In a significant blow to Chinese device maker Huawei’s mobile business, Google pulled the company’s Android license over the weekend. Intel, Qualcomm, and other hardware vendors followed suit by ending relationships with Huawei, dealing a potential death blow to the company.

This decision follows last week’s executive order from the White House to block Chinese telecommunications companies from doing business in the US—an order that was mostly directed at Huawei. Google, Intel, Qualcomm, and other vendors were quick to comply, killing all relationships with the Chinese OEM. Microsoft is also said to be considering blocking updates to Huawei laptops.

Huawei has been accused of being an extension of the Chinese government that gives the country a global reach. The fear is that Huawei could install backdoors onto its devices, allowing China to spy on American users, networks, and more. Thus, the decision to effectively remove Huawei from the US is considered a response to a national security threat. It’s worth noting that, up to this point, there’s no evidence that this has ever happened—just heavy speculation.

Google’s removal of Huawei’s Android license means the company can no longer distribute a version of the operating system that allows access to Google services. That means the Play Store, Google Assistant, several notification services, and a lot more will be missing from future Huawei devices. This is similar to how Android devices already work in China (where Google is blocked), but isn’t something the rest of the world is interested in dealing with. Android without Google services loses much of its appeal for everyone outside of China.

Users of existing Huawei (and by extension, its sub-brand Honor) devices in the US need not worry, however, as Google has made it clear those devices will be unaffected by this shift. Still, this leaves a lot of unanswered questions for Huawei’s future—both in the US and beyond. But regardless of how it all plays out, one thing is nearly certain: as long as the blacklist stands, it doesn’t end well for Huawei’s business on any front. [The Verge, Android Police, Engadget, Reuters]

In Other News

  • AMD wants you to know its chips are safe: AMD is taking advantage of ZombieLoad—the latest vulnerability found in Intel chips—to let users know that its chips are unaffected. Since the fix for these flaws affects performance on Intel chips, AMD is quickly catching up to its biggest rival when it comes to speed. It’s a bad look for Intel, but a great opportunity for AMD. [Engadget]
  • Some Pixel 3a devices are randomly shutting down: Users of Google’s new budget-friendly Pixel 3a and 3a XL are reporting random shutdowns when the device is idle. When left unused, the device is becoming unresponsive, requiring a hard reset (pressing the power button for 30 seconds) to get it back up and running. It’s unclear what’s causing the issue or if/when it will get fixed. Oof. [Android Police]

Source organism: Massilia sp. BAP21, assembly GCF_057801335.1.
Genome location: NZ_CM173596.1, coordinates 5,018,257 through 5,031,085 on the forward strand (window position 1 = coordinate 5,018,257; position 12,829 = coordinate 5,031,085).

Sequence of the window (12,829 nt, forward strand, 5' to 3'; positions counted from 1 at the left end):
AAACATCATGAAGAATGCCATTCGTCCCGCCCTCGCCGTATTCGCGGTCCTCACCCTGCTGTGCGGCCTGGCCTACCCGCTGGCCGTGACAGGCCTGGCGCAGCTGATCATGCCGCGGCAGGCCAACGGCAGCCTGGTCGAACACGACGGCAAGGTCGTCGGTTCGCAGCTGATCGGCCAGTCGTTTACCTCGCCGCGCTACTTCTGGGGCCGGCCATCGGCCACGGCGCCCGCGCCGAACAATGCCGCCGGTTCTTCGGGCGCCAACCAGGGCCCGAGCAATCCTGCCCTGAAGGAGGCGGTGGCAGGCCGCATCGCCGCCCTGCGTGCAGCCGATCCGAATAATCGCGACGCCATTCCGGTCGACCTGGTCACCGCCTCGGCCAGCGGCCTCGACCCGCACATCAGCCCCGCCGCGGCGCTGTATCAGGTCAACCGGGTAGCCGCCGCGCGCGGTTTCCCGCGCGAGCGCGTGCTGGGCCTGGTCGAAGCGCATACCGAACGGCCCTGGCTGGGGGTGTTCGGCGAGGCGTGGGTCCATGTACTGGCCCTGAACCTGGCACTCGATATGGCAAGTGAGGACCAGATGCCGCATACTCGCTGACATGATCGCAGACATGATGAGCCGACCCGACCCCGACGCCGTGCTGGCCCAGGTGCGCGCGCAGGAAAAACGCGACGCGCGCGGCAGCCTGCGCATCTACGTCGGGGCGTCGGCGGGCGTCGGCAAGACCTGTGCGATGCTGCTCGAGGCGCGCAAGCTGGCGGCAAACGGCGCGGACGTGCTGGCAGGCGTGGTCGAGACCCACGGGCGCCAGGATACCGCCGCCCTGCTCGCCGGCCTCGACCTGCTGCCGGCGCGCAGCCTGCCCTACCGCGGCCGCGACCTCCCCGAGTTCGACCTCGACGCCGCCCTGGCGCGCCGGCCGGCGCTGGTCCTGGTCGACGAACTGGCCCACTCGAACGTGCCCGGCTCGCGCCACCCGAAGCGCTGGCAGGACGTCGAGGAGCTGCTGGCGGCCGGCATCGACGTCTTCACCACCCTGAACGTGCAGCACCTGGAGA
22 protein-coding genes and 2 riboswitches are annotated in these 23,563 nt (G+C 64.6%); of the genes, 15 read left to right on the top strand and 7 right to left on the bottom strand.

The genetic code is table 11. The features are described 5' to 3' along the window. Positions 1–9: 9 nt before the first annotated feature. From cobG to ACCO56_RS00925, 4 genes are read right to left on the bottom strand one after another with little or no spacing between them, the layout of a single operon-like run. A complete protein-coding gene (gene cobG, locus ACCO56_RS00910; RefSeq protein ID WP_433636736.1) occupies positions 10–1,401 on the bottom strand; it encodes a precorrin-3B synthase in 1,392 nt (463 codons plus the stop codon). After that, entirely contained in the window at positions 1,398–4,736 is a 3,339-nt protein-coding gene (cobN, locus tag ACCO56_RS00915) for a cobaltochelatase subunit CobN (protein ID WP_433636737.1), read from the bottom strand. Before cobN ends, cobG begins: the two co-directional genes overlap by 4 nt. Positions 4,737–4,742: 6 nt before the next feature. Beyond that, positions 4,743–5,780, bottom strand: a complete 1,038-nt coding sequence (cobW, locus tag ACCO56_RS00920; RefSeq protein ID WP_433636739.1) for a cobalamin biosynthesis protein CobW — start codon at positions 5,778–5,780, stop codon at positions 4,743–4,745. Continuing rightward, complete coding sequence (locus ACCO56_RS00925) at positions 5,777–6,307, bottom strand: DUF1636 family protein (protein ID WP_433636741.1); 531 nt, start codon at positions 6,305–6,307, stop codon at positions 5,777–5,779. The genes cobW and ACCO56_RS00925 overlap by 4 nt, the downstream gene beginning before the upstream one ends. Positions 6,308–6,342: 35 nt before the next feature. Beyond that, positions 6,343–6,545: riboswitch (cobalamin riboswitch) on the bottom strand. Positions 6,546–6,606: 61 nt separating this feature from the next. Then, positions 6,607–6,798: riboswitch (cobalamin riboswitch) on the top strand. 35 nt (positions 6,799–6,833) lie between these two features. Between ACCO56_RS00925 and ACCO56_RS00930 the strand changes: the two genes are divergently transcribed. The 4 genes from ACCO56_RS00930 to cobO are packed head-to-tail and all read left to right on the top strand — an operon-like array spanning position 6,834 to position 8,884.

• Linksys routers have been leaking data: Upwards of 21,000 routers from Linksys were found to be leaking Mac addresses, devices names, and more about connected devices. The company has responded, stating that this flaw was from 2014 and has been patched for some time, which points to one cause: outdated routers. Update your hardware, folks. [TechRadar]
  • Sony’s PlayStation department didn’t know about the Microsoft deal: Last week, Sony and Microsoft announced that they’re working together on cloud gaming initiatives. As it turns out, employees of Sony’s PlayStation branch reportedly knew nothing about the deal and had a bit of a freak out because of the announcement. That’s kind of hilarious. [Bloomberg]

In news that should shock no one, Google tracks purchases you’ve made by leveraging tools in Gmail to store receipt information. The Assistant tie-ins can’t be disregarded here, though the fact that it reaches back for years—long before Assistant existed—is an interesting consideration. Pair that with the fact that this data is hard to delete and some users are uncomfortable with the practice. The good news is that Google says it doesn’t use this data to sell you ads. You can take a look at your purchases here. [CNBC]

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Cameron Summerson Cameron Summerson
Cameron Summerson is the Editor in Chief of Review Geek and serves on the Editorial Board for How-to Geek and LifeSavvy. He’s been covering technology for nearly a decade and has written over 4,000 articles and hundreds of product reviews in that time. He’s been published in print magazines and quoted as a smartphone expert in the New York Times.
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